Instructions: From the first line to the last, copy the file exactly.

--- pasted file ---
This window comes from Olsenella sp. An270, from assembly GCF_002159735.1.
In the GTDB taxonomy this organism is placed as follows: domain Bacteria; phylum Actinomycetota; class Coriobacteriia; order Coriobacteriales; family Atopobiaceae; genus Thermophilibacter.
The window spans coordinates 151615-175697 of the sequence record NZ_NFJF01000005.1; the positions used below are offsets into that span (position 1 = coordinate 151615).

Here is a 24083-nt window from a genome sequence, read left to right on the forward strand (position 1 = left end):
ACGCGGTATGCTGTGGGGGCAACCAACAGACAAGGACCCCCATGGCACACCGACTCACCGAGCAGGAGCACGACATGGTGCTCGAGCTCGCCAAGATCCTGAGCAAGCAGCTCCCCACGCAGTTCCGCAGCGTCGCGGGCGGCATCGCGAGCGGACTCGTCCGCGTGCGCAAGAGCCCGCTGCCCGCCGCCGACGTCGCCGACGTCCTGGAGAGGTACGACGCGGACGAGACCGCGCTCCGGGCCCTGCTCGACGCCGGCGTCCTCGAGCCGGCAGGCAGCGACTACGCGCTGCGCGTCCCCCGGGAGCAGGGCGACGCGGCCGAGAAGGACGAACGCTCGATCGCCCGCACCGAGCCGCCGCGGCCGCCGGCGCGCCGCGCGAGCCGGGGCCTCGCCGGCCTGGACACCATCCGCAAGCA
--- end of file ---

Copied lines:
This window comes from Olsenella sp. An270, from assembly GCF_002159735.1.
In the GTDB taxonomy this organism is placed as follows: domain Bacteria; phylum Actinomycetota; class Coriobacteriia; order Coriobacteriales; family Atopobiaceae; genus Thermophilibacter.
The window spans coordinates 151615-175697 of the sequence record NZ_NFJF01000005.1; the positions used below are offsets into that span (position 1 = coordinate 151615).

Here is a 24083-nt window from a genome sequence, read left to right on the forward strand (position 1 = left end):
ACGCGGTATGCTGTGGGGGCAACCAACAGACAAGGACCCCCATGGCACACCGACTCACCGAGCAGGAGCACGACATGGTGCTCGAGCTCGCCAAGATCCTGAGCAAGCAGCTCCCCACGCAGTTCCGCAGCGTCGCGGGCGGCATCGCGAGCGGACTCGTCCGCGTGCGCAAGAGCCCGCTGCCCGCCGCCGACGTCGCCGACGTCCTGGAGAGGTACGACGCGGACGAGACCGCGCTCCGGGCCCTGCTCGACGCCGGCGTCCTCGAGCCGGCAGGCAGCGACTACGCGCTGCGCGTCCCCCGGGAGCAGGGCGACGCGGCCGAGAAGGACGAACGCTCGATCGCCCGCACCGAGCCGCCGCGGCCGCCGGCGCGCCGCGCGAGCCGGGGCCTCGCCGGCCTGGACACCATCCGCAAGCA